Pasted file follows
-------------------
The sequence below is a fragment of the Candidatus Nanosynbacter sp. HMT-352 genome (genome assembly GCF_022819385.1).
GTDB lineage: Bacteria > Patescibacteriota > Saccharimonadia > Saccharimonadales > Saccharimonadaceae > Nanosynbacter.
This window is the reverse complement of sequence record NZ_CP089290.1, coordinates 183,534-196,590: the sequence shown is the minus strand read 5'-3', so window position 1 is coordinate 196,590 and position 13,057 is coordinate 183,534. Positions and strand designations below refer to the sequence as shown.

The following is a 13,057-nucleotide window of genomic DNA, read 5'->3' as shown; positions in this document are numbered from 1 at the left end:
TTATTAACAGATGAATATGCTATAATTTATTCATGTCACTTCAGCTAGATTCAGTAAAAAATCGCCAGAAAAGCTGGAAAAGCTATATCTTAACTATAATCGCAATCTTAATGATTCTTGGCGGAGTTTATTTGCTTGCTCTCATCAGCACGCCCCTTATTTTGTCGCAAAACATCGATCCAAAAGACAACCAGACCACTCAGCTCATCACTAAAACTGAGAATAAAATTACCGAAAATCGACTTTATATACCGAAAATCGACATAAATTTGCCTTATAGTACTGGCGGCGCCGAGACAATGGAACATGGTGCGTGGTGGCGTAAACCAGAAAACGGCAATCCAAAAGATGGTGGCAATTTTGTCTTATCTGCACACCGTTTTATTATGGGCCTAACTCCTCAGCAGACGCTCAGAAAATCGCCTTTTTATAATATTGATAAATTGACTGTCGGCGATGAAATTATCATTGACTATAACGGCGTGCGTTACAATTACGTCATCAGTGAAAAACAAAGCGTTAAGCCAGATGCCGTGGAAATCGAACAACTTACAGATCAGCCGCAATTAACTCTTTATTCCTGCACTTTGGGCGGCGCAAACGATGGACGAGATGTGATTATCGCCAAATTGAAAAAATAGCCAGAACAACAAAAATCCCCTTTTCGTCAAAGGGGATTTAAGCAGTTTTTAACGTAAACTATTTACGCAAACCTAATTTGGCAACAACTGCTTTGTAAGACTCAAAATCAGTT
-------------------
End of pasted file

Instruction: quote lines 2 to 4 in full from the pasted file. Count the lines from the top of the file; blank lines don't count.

GTDB lineage: Bacteria > Patescibacteriota > Saccharimonadia > Saccharimonadales > Saccharimonadaceae > Nanosynbacter.
This window is the reverse complement of sequence record NZ_CP089290.1, coordinates 183,534-196,590: the sequence shown is the minus strand read 5'-3', so window position 1 is coordinate 196,590 and position 13,057 is coordinate 183,534. Positions and strand designations below refer to the sequence as shown.

The following is a 13,057-nucleotide window of genomic DNA, read 5'->3' as shown; positions in this document are numbered from 1 at the left end: